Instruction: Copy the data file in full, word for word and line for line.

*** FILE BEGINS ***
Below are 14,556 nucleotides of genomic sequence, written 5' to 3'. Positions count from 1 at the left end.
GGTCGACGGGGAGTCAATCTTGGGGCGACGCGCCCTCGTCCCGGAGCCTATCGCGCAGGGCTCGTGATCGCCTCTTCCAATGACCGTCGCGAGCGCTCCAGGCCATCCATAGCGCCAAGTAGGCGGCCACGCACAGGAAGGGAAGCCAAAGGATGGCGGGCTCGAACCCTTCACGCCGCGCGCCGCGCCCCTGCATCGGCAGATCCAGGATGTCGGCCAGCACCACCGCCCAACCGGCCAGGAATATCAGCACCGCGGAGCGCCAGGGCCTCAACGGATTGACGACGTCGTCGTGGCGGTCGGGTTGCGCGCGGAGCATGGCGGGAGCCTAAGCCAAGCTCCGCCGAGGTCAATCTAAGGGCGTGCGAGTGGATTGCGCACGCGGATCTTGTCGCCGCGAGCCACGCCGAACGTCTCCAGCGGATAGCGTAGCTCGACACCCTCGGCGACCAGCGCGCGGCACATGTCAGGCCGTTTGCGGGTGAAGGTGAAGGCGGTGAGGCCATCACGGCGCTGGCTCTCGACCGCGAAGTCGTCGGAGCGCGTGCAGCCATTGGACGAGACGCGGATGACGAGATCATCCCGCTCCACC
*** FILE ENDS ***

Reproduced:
Below are 14,556 nucleotides of genomic sequence, written 5' to 3'. Positions count from 1 at the left end.
GGTCGACGGGGAGTCAATCTTGGGGCGACGCGCCCTCGTCCCGGAGCCTATCGCGCAGGGCTCGTGATCGCCTCTTCCAATGACCGTCGCGAGCGCTCCAGGCCATCCATAGCGCCAAGTAGGCGGCCACGCACAGGAAGGGAAGCCAAAGGATGGCGGGCTCGAACCCTTCACGCCGCGCGCCGCGCCCCTGCATCGGCAGATCCAGGATGTCGGCCAGCACCACCGCCCAACCGGCCAGGAATATCAGCACCGCGGAGCGCCAGGGCCTCAACGGATTGACGACGTCGTCGTGGCGGTCGGGTTGCGCGCGGAGCATGGCGGGAGCCTAAGCCAAGCTCCGCCGAGGTCAATCTAAGGGCGTGCGAGTGGATTGCGCACGCGGATCTTGTCGCCGCGAGCCACGCCGAACGTCTCCAGCGGATAGCGTAGCTCGACACCCTCGGCGACCAGCGCGCGGCACATGTCAGGCCGTTTGCGGGTGAAGGTGAAGGCGGTGAGGCCATCACGGCGCTGGCTCTCGACCGCGAAGTCGTCGGAGCGCGTGCAGCCATTGGACGAGACGCGGATGACGAGATCATCCCGCTCCACC